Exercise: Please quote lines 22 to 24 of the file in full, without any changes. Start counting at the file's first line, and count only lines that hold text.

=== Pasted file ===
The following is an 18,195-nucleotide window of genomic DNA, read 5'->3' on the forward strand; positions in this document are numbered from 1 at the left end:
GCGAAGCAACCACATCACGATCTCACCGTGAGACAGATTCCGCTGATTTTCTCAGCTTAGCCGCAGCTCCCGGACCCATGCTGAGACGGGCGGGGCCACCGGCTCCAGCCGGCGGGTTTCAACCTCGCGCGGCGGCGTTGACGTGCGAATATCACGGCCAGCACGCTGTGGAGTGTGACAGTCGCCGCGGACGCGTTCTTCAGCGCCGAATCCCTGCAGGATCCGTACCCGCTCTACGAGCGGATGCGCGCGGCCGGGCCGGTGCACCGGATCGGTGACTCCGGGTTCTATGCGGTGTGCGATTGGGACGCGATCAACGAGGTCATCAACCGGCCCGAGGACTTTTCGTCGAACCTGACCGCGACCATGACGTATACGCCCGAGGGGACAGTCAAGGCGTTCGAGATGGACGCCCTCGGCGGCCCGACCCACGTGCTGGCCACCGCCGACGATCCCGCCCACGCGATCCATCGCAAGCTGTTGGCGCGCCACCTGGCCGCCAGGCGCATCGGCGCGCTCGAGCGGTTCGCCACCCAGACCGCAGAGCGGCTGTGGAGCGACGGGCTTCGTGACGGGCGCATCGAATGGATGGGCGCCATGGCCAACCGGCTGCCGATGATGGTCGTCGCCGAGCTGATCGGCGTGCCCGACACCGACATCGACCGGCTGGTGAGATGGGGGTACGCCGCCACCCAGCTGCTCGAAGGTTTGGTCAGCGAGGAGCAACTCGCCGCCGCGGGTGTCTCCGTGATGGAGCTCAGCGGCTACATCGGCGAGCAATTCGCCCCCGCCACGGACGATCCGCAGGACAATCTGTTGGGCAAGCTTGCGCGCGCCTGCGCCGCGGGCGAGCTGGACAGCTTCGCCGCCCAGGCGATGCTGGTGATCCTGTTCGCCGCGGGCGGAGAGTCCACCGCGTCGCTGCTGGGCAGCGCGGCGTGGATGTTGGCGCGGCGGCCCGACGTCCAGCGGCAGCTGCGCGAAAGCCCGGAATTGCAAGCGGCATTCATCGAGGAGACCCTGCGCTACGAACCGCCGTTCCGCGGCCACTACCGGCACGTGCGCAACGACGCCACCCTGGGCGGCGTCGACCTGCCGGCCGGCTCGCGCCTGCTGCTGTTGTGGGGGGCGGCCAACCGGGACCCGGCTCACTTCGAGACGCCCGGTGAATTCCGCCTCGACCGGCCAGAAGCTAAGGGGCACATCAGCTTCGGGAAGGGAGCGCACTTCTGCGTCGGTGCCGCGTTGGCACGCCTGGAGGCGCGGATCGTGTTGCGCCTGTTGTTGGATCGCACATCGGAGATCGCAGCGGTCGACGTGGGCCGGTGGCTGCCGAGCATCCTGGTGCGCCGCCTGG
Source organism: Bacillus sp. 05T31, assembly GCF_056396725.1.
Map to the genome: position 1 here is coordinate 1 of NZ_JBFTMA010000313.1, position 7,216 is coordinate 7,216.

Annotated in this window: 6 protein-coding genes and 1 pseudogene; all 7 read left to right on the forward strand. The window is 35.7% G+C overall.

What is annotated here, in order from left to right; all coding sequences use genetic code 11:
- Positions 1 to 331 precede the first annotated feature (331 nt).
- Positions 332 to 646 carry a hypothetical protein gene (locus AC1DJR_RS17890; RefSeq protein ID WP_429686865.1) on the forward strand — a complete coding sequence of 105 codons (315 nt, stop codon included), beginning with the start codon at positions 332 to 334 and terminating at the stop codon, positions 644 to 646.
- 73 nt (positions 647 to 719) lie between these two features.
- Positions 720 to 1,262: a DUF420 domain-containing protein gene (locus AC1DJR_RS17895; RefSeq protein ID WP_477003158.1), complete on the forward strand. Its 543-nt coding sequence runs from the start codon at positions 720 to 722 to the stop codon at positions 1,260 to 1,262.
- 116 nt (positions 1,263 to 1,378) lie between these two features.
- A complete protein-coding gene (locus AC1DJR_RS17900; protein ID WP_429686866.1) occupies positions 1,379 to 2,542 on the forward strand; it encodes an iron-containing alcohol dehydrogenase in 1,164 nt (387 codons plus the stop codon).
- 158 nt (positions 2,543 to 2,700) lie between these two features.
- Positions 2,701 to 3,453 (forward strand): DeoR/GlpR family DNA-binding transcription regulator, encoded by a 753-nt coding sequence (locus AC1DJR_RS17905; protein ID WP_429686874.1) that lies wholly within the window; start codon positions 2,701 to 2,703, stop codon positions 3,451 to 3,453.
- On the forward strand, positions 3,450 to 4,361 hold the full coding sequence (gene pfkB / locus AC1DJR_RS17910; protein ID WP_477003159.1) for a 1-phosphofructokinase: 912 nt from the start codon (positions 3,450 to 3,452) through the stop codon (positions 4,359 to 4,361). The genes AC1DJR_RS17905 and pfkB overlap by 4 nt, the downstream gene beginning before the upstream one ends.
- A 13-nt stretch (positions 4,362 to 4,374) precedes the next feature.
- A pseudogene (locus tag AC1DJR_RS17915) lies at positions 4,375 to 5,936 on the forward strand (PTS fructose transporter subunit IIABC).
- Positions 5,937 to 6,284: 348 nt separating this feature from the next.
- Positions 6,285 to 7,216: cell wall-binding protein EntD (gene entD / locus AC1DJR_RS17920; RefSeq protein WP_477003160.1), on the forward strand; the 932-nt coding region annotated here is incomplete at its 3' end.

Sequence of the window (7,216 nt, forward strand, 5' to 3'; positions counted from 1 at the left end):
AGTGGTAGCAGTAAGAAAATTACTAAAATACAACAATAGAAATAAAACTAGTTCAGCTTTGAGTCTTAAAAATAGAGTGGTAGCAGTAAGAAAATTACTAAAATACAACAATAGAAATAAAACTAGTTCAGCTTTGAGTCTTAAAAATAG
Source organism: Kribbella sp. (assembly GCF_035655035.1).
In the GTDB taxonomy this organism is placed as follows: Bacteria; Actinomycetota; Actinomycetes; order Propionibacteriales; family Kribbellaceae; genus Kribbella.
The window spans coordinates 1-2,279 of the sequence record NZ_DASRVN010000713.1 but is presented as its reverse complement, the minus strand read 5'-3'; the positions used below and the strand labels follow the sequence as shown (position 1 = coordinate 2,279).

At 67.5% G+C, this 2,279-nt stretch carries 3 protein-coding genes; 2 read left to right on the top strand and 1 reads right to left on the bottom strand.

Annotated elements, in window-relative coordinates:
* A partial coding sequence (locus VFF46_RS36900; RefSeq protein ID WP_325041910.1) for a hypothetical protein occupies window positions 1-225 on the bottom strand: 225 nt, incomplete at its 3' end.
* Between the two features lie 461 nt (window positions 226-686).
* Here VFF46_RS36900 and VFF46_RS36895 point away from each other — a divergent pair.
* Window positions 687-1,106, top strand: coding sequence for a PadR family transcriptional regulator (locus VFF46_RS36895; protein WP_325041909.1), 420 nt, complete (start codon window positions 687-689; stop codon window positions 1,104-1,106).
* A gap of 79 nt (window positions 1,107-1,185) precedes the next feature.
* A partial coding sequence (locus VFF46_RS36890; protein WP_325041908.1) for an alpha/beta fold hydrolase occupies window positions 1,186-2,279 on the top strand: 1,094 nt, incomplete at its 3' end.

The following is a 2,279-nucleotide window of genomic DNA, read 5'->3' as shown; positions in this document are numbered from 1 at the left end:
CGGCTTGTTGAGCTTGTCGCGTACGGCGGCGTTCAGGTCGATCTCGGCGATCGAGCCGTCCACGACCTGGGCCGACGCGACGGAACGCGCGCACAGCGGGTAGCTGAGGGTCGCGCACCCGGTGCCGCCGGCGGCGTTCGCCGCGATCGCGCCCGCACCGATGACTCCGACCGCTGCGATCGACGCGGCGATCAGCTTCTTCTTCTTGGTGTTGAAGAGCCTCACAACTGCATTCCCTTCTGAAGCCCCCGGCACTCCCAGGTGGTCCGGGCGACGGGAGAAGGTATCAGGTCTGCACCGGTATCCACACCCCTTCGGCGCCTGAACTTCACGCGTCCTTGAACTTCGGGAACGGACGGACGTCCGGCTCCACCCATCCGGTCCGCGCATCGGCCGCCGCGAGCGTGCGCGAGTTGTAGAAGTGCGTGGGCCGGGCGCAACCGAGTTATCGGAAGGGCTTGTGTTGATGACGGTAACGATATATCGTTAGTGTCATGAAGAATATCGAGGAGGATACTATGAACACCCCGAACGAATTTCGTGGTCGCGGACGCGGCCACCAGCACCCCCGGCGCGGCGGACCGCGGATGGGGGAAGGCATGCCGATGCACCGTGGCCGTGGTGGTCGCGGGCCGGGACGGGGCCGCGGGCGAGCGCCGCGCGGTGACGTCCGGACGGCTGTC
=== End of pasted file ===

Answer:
Source organism: Kribbella sp. (assembly GCF_035655035.1).
In the GTDB taxonomy this organism is placed as follows: Bacteria; Actinomycetota; Actinomycetes; order Propionibacteriales; family Kribbellaceae; genus Kribbella.
The window spans coordinates 1-2,279 of the sequence record NZ_DASRVN010000713.1 but is presented as its reverse complement, the minus strand read 5'-3'; the positions used below and the strand labels follow the sequence as shown (position 1 = coordinate 2,279).